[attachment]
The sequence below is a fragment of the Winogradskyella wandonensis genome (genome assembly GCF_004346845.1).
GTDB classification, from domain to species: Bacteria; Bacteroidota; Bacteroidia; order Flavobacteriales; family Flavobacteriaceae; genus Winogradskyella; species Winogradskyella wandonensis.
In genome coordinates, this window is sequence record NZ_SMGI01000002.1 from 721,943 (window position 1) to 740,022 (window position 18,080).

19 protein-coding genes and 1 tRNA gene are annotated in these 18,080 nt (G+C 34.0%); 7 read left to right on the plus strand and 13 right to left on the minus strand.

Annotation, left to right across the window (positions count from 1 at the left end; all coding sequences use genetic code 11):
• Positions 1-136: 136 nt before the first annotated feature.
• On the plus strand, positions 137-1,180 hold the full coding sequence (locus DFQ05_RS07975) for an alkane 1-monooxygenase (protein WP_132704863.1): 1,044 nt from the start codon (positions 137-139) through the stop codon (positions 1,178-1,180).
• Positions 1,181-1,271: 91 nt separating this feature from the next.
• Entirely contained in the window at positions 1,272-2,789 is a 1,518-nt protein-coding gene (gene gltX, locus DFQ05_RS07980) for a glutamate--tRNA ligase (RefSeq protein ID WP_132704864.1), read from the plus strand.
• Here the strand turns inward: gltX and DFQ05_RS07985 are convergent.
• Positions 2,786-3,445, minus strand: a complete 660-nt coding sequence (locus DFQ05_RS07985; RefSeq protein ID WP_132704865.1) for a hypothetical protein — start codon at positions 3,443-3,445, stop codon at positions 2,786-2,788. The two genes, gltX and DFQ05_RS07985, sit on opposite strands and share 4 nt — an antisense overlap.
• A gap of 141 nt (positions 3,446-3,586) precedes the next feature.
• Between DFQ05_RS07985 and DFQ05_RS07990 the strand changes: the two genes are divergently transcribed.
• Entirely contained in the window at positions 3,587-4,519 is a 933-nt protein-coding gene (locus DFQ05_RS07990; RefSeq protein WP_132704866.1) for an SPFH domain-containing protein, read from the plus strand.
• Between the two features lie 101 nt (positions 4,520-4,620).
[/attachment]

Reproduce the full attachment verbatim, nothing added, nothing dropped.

The sequence below is a fragment of the Winogradskyella wandonensis genome (genome assembly GCF_004346845.1).
GTDB classification, from domain to species: Bacteria; Bacteroidota; Bacteroidia; order Flavobacteriales; family Flavobacteriaceae; genus Winogradskyella; species Winogradskyella wandonensis.
In genome coordinates, this window is sequence record NZ_SMGI01000002.1 from 721,943 (window position 1) to 740,022 (window position 18,080).

19 protein-coding genes and 1 tRNA gene are annotated in these 18,080 nt (G+C 34.0%); 7 read left to right on the plus strand and 13 right to left on the minus strand.

Annotation, left to right across the window (positions count from 1 at the left end; all coding sequences use genetic code 11):
• Positions 1-136: 136 nt before the first annotated feature.
• On the plus strand, positions 137-1,180 hold the full coding sequence (locus DFQ05_RS07975) for an alkane 1-monooxygenase (protein WP_132704863.1): 1,044 nt from the start codon (positions 137-139) through the stop codon (positions 1,178-1,180).
• Positions 1,181-1,271: 91 nt separating this feature from the next.
• Entirely contained in the window at positions 1,272-2,789 is a 1,518-nt protein-coding gene (gene gltX, locus DFQ05_RS07980) for a glutamate--tRNA ligase (RefSeq protein ID WP_132704864.1), read from the plus strand.
• Here the strand turns inward: gltX and DFQ05_RS07985 are convergent.
• Positions 2,786-3,445, minus strand: a complete 660-nt coding sequence (locus DFQ05_RS07985; RefSeq protein ID WP_132704865.1) for a hypothetical protein — start codon at positions 3,443-3,445, stop codon at positions 2,786-2,788. The two genes, gltX and DFQ05_RS07985, sit on opposite strands and share 4 nt — an antisense overlap.
• A gap of 141 nt (positions 3,446-3,586) precedes the next feature.
• Between DFQ05_RS07985 and DFQ05_RS07990 the strand changes: the two genes are divergently transcribed.
• Entirely contained in the window at positions 3,587-4,519 is a 933-nt protein-coding gene (locus DFQ05_RS07990; RefSeq protein WP_132704866.1) for an SPFH domain-containing protein, read from the plus strand.
• Between the two features lie 101 nt (positions 4,520-4,620).